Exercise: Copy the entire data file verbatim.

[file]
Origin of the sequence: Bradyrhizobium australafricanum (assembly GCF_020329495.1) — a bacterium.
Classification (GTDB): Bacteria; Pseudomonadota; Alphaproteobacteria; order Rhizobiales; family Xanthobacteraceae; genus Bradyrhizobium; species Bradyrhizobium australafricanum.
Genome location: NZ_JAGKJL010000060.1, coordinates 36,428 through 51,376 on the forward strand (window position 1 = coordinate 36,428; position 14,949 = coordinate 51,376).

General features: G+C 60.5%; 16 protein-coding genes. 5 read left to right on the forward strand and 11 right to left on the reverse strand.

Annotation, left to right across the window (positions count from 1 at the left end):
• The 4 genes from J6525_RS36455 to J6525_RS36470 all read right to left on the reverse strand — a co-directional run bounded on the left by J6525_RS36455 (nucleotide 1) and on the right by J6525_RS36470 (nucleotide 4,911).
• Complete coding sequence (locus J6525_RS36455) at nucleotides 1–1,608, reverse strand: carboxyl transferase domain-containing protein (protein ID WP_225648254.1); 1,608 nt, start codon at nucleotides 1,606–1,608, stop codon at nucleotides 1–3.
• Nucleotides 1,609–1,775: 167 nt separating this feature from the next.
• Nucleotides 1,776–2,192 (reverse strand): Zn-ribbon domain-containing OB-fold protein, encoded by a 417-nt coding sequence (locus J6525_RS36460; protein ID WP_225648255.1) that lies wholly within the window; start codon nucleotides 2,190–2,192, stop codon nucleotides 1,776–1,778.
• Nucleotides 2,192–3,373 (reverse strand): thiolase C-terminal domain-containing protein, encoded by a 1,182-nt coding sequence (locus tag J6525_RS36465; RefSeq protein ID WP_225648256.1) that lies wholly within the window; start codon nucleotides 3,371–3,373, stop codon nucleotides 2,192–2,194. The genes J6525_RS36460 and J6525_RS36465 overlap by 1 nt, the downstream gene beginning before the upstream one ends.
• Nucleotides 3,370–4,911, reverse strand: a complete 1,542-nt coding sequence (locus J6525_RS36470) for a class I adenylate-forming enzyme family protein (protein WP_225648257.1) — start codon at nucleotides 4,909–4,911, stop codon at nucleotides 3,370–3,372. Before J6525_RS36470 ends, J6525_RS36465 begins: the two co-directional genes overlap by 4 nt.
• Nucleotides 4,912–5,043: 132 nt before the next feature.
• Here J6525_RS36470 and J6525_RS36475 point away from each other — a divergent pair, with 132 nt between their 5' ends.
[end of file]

Origin of the sequence: Bradyrhizobium australafricanum (assembly GCF_020329495.1) — a bacterium.
Classification (GTDB): Bacteria; Pseudomonadota; Alphaproteobacteria; order Rhizobiales; family Xanthobacteraceae; genus Bradyrhizobium; species Bradyrhizobium australafricanum.
Genome location: NZ_JAGKJL010000060.1, coordinates 36,428 through 51,376 on the forward strand (window position 1 = coordinate 36,428; position 14,949 = coordinate 51,376).

General features: G+C 60.5%; 16 protein-coding genes. 5 read left to right on the forward strand and 11 right to left on the reverse strand.

Annotation, left to right across the window (positions count from 1 at the left end):
• The 4 genes from J6525_RS36455 to J6525_RS36470 all read right to left on the reverse strand — a co-directional run bounded on the left by J6525_RS36455 (nucleotide 1) and on the right by J6525_RS36470 (nucleotide 4,911).
• Complete coding sequence (locus J6525_RS36455) at nucleotides 1–1,608, reverse strand: carboxyl transferase domain-containing protein (protein ID WP_225648254.1); 1,608 nt, start codon at nucleotides 1,606–1,608, stop codon at nucleotides 1–3.
• Nucleotides 1,609–1,775: 167 nt separating this feature from the next.
• Nucleotides 1,776–2,192 (reverse strand): Zn-ribbon domain-containing OB-fold protein, encoded by a 417-nt coding sequence (locus J6525_RS36460; protein ID WP_225648255.1) that lies wholly within the window; start codon nucleotides 2,190–2,192, stop codon nucleotides 1,776–1,778.
• Nucleotides 2,192–3,373 (reverse strand): thiolase C-terminal domain-containing protein, encoded by a 1,182-nt coding sequence (locus tag J6525_RS36465; RefSeq protein ID WP_225648256.1) that lies wholly within the window; start codon nucleotides 3,371–3,373, stop codon nucleotides 2,192–2,194. The genes J6525_RS36460 and J6525_RS36465 overlap by 1 nt, the downstream gene beginning before the upstream one ends.
• Nucleotides 3,370–4,911, reverse strand: a complete 1,542-nt coding sequence (locus J6525_RS36470) for a class I adenylate-forming enzyme family protein (protein WP_225648257.1) — start codon at nucleotides 4,909–4,911, stop codon at nucleotides 3,370–3,372. Before J6525_RS36470 ends, J6525_RS36465 begins: the two co-directional genes overlap by 4 nt.
• Nucleotides 4,912–5,043: 132 nt before the next feature.
• Here J6525_RS36470 and J6525_RS36475 point away from each other — a divergent pair, with 132 nt between their 5' ends.